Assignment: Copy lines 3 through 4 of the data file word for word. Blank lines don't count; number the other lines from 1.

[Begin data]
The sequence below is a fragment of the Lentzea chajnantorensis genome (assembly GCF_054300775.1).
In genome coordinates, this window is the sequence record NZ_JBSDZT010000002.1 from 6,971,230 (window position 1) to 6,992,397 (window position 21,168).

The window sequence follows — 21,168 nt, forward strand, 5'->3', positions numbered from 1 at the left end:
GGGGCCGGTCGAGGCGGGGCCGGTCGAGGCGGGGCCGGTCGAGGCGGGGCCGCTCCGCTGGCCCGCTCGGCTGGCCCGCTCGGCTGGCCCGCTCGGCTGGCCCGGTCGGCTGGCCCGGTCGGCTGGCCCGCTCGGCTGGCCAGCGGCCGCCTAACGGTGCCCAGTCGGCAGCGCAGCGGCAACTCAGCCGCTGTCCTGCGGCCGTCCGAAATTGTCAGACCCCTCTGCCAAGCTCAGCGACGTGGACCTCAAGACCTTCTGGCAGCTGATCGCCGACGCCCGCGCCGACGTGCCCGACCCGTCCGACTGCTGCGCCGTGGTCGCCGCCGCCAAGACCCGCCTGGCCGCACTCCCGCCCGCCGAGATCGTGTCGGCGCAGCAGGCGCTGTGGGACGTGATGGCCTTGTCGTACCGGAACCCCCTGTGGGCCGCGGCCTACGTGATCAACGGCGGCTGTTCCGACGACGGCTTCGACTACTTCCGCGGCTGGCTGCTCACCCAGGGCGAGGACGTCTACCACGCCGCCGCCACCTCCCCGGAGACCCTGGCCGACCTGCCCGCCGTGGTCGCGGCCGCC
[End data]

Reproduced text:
The window sequence follows — 21,168 nt, forward strand, 5'->3', positions numbered from 1 at the left end:
GGGGCCGGTCGAGGCGGGGCCGGTCGAGGCGGGGCCGGTCGAGGCGGGGCCGCTCCGCTGGCCCGCTCGGCTGGCCCGCTCGGCTGGCCCGCTCGGCTGGCCCGGTCGGCTGGCCCGGTCGGCTGGCCCGCTCGGCTGGCCAGCGGCCGCCTAACGGTGCCCAGTCGGCAGCGCAGCGGCAACTCAGCCGCTGTCCTGCGGCCGTCCGAAATTGTCAGACCCCTCTGCCAAGCTCAGCGACGTGGACCTCAAGACCTTCTGGCAGCTGATCGCCGACGCCCGCGCCGACGTGCCCGACCCGTCCGACTGCTGCGCCGTGGTCGCCGCCGCCAAGACCCGCCTGGCCGCACTCCCGCCCGCCGAGATCGTGTCGGCGCAGCAGGCGCTGTGGGACGTGATGGCCTTGTCGTACCGGAACCCCCTGTGGGCCGCGGCCTACGTGATCAACGGCGGCTGTTCCGACGACGGCTTCGACTACTTCCGCGGCTGGCTGCTCACCCAGGGCGAGGACGTCTACCACGCCGCCGCCACCTCCCCGGAGACCCTGGCCGACCTGCCCGCCGTGGTCGCGGCCGCC